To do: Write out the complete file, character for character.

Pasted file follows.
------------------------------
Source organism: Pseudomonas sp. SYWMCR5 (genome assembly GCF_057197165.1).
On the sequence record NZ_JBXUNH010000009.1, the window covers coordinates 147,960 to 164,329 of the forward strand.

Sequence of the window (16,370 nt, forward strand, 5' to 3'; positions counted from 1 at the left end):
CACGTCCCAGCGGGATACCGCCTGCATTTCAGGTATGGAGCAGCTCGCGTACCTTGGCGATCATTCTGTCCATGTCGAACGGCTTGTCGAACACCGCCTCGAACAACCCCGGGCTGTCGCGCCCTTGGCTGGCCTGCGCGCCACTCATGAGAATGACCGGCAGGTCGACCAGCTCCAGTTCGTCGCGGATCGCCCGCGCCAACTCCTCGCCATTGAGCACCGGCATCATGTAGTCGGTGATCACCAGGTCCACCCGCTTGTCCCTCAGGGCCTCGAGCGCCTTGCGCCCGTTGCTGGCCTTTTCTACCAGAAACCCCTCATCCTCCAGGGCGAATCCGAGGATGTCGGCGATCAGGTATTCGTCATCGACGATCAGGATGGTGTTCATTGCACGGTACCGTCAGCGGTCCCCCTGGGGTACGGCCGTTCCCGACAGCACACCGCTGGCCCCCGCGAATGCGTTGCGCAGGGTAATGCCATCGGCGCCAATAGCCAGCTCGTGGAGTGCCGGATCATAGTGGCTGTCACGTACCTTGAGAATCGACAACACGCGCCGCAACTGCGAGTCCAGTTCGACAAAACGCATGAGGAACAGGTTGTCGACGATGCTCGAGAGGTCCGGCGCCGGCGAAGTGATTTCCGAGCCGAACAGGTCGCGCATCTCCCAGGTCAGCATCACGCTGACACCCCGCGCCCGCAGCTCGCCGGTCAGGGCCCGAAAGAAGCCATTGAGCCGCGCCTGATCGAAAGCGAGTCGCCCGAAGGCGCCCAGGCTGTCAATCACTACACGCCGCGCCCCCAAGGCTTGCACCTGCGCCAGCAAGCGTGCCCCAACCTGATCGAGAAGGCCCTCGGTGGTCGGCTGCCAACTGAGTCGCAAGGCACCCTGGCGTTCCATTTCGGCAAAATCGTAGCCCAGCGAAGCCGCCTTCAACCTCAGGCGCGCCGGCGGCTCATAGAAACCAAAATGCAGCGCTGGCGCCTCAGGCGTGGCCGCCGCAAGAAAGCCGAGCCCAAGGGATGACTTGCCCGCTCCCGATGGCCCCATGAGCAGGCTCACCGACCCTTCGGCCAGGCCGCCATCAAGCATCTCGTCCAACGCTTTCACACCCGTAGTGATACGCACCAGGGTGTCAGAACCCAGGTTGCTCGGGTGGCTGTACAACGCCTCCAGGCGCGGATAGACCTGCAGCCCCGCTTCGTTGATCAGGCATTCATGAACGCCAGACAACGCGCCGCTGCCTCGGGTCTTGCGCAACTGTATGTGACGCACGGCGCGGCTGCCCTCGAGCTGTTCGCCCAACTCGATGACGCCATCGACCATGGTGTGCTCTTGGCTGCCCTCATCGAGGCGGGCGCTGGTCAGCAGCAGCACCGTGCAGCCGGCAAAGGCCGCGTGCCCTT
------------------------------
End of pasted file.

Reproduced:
Source organism: Pseudomonas sp. SYWMCR5 (genome assembly GCF_057197165.1).
On the sequence record NZ_JBXUNH010000009.1, the window covers coordinates 147,960 to 164,329 of the forward strand.

Sequence of the window (16,370 nt, forward strand, 5' to 3'; positions counted from 1 at the left end):
CACGTCCCAGCGGGATACCGCCTGCATTTCAGGTATGGAGCAGCTCGCGTACCTTGGCGATCATTCTGTCCATGTCGAACGGCTTGTCGAACACCGCCTCGAACAACCCCGGGCTGTCGCGCCCTTGGCTGGCCTGCGCGCCACTCATGAGAATGACCGGCAGGTCGACCAGCTCCAGTTCGTCGCGGATCGCCCGCGCCAACTCCTCGCCATTGAGCACCGGCATCATGTAGTCGGTGATCACCAGGTCCACCCGCTTGTCCCTCAGGGCCTCGAGCGCCTTGCGCCCGTTGCTGGCCTTTTCTACCAGAAACCCCTCATCCTCCAGGGCGAATCCGAGGATGTCGGCGATCAGGTATTCGTCATCGACGATCAGGATGGTGTTCATTGCACGGTACCGTCAGCGGTCCCCCTGGGGTACGGCCGTTCCCGACAGCACACCGCTGGCCCCCGCGAATGCGTTGCGCAGGGTAATGCCATCGGCGCCAATAGCCAGCTCGTGGAGTGCCGGATCATAGTGGCTGTCACGTACCTTGAGAATCGACAACACGCGCCGCAACTGCGAGTCCAGTTCGACAAAACGCATGAGGAACAGGTTGTCGACGATGCTCGAGAGGTCCGGCGCCGGCGAAGTGATTTCCGAGCCGAACAGGTCGCGCATCTCCCAGGTCAGCATCACGCTGACACCCCGCGCCCGCAGCTCGCCGGTCAGGGCCCGAAAGAAGCCATTGAGCCGCGCCTGATCGAAAGCGAGTCGCCCGAAGGCGCCCAGGCTGTCAATCACTACACGCCGCGCCCCCAAGGCTTGCACCTGCGCCAGCAAGCGTGCCCCAACCTGATCGAGAAGGCCCTCGGTGGTCGGCTGCCAACTGAGTCGCAAGGCACCCTGGCGTTCCATTTCGGCAAAATCGTAGCCCAGCGAAGCCGCCTTCAACCTCAGGCGCGCCGGCGGCTCATAGAAACCAAAATGCAGCGCTGGCGCCTCAGGCGTGGCCGCCGCAAGAAAGCCGAGCCCAAGGGATGACTTGCCCGCTCCCGATGGCCCCATGAGCAGGCTCACCGACCCTTCGGCCAGGCCGCCATCAAGCATCTCGTCCAACGCTTTCACACCCGTAGTGATACGCACCAGGGTGTCAGAACCCAGGTTGCTCGGGTGGCTGTACAACGCCTCCAGGCGCGGATAGACCTGCAGCCCCGCTTCGTTGATCAGGCATTCATGAACGCCAGACAACGCGCCGCTGCCTCGGGTCTTGCGCAACTGTATGTGACGCACGGCGCGGCTGCCCTCGAGCTGTTCGCCCAACTCGATGACGCCATCGACCATGGTGTGCTCTTGGCTGCCCTCATCGAGGCGGGCGCTGGTCAGCAGCAGCACCGTGCAGCCGGCAAAGGCCGCGTGCCCTT